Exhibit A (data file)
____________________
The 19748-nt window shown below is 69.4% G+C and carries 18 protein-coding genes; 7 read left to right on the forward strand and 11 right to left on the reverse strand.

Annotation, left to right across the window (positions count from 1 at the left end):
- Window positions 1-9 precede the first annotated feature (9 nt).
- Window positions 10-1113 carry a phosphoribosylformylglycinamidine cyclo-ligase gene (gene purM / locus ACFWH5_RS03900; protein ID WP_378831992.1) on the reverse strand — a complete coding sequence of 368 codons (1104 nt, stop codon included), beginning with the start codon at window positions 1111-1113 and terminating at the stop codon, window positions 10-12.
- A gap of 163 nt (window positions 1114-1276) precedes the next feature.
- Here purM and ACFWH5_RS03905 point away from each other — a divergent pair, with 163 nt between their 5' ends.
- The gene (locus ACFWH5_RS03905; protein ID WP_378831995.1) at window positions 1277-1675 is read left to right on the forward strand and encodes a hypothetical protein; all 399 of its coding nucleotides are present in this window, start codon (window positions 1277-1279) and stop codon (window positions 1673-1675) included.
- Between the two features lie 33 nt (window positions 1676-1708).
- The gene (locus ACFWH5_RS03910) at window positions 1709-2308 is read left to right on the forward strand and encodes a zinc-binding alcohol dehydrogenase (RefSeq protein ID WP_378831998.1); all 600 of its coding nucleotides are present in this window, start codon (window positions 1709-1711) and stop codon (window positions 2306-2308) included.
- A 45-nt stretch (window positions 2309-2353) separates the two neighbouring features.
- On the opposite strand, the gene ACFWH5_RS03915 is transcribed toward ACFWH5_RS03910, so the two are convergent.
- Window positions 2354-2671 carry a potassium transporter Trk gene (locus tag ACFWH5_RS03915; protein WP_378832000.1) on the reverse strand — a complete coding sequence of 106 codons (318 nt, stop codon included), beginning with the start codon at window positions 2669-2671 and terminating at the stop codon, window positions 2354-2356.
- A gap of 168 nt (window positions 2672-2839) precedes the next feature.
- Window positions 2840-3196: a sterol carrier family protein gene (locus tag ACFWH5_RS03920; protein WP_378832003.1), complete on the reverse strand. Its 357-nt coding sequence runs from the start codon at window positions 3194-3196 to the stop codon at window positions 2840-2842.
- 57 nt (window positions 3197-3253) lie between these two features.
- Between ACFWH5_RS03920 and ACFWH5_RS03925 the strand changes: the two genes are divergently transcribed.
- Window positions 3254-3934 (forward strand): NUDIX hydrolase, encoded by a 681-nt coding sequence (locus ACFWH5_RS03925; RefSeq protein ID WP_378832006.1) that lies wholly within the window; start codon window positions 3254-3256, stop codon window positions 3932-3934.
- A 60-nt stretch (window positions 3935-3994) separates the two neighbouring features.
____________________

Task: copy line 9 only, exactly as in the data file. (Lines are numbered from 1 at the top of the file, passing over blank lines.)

- The gene (locus ACFWH5_RS03910) at window positions 1709-2308 is read left to right on the forward strand and encodes a zinc-binding alcohol dehydrogenase (RefSeq protein ID WP_378831998.1); all 600 of its coding nucleotides are present in this window, start codon (window positions 1709-1711) and stop codon (window positions 2306-2308) included.